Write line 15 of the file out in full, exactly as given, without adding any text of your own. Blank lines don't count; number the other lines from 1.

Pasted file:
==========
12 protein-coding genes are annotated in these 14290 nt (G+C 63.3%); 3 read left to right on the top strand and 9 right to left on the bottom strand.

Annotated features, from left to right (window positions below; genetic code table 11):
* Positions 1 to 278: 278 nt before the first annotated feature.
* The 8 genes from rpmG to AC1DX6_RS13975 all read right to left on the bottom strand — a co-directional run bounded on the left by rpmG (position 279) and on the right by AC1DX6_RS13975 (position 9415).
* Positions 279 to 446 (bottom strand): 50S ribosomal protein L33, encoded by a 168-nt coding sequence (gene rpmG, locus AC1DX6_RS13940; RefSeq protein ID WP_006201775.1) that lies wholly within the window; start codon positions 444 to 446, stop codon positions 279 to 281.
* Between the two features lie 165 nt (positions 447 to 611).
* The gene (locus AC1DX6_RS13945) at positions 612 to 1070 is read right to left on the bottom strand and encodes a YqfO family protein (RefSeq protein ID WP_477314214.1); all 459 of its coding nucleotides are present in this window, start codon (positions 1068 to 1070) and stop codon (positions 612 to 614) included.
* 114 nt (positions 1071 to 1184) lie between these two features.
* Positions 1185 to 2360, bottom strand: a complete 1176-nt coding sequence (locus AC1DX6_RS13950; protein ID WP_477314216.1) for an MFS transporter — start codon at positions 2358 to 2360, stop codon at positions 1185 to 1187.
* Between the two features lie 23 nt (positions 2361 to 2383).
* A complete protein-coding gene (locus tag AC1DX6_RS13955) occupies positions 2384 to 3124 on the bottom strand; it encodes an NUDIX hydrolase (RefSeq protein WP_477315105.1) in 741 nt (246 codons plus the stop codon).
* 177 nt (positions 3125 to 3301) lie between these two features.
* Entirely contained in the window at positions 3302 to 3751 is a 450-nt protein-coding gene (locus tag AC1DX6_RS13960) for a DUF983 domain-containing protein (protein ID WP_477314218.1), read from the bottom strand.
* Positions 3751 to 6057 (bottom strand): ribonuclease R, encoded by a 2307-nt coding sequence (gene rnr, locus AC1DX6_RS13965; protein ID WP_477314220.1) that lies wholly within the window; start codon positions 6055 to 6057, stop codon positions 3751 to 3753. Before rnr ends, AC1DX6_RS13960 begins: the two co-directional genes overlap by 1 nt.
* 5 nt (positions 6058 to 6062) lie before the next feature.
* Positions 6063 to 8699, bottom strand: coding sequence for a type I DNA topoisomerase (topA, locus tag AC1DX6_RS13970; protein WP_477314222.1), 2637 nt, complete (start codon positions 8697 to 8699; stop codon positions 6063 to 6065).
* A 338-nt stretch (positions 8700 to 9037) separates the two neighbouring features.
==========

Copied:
* 5 nt (positions 6058 to 6062) lie before the next feature.